SINCE WHEN DID every state senator and delegate from Northern Virginia agree to stick together to the finish for one legislative purpose in Richmond? Answer: Tuesday--and don't let any of them forget it.

The reason for this sudden outbreak of political togetherness in a 29-member delegation that used to find 30 ways to split a strategy is spelled M-e-t-r-o. Members of the 21-delegate contingent in the House and of the eight-member Senate team have warned that they will oppose any tax increase for state highways that is not tied to increased money for the region's mass transit system. Blackmail? Not if you believe highways and mass transit are both part of the state's transportation system--because both need help, and that means money.

Time was when governors and legislators from elsewhere in the state looked upon appropriations to Northern Virginia as foreign aid. But sophistication and governors who get around have made great strides for a balanced transportation system in the state--and now is no time to stop. Gov.-elect Charles S. Robb has already noted that the highway department may face disaster without new revenues --make that read higher gasoline taxes--and a move in that direction is expected.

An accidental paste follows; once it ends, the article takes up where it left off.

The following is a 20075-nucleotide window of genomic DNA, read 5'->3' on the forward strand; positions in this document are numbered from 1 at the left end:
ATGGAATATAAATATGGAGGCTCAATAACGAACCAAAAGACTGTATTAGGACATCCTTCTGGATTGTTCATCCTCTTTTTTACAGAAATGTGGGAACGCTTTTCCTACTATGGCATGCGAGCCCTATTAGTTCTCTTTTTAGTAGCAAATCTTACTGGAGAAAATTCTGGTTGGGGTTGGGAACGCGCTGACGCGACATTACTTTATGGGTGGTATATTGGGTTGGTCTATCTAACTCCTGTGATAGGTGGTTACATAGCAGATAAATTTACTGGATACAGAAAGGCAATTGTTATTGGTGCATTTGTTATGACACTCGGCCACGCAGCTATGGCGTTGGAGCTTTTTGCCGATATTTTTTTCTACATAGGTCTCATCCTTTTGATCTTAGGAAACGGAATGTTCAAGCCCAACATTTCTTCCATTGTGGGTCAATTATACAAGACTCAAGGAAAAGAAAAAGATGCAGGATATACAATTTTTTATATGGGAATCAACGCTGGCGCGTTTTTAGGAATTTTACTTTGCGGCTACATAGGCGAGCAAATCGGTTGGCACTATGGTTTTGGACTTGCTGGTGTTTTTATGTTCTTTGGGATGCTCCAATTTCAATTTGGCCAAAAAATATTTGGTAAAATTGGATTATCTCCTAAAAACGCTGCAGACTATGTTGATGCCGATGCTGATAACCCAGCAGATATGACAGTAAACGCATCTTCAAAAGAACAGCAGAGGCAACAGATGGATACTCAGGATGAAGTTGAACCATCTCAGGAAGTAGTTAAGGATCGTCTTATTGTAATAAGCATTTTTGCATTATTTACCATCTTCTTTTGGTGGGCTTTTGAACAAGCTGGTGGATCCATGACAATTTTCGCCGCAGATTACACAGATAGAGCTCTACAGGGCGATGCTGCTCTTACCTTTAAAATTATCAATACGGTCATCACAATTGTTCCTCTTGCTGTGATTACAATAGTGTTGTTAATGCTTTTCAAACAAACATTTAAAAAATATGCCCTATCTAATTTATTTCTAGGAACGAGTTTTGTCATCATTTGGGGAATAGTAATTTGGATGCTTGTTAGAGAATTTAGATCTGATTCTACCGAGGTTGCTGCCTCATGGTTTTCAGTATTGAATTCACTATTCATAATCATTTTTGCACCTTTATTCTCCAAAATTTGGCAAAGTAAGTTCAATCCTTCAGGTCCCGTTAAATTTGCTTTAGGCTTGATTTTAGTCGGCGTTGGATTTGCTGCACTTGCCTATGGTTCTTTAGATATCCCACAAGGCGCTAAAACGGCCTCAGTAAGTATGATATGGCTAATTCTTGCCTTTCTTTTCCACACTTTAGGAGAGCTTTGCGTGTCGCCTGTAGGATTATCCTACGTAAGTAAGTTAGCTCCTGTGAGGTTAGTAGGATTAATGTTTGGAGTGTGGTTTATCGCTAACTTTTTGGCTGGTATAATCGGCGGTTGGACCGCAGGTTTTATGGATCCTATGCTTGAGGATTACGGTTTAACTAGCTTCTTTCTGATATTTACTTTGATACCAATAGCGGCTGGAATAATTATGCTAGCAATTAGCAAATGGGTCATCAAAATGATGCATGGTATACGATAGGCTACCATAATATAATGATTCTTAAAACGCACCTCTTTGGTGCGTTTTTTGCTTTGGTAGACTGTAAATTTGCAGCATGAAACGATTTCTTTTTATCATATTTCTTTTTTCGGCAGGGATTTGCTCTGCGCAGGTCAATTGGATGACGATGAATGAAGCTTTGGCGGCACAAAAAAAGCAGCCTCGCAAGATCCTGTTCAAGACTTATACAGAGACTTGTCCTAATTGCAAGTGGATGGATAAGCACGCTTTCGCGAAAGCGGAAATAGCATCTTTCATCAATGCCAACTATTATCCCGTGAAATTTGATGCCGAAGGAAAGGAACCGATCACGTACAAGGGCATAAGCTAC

But another move--the one that would be unacceptable to Northern Virginia--would be to cut state money for Metro and use it for roads. That is what has the delegation from this region fired up and ready to do battle--and it should, in the name of fairness and sound statewide policy.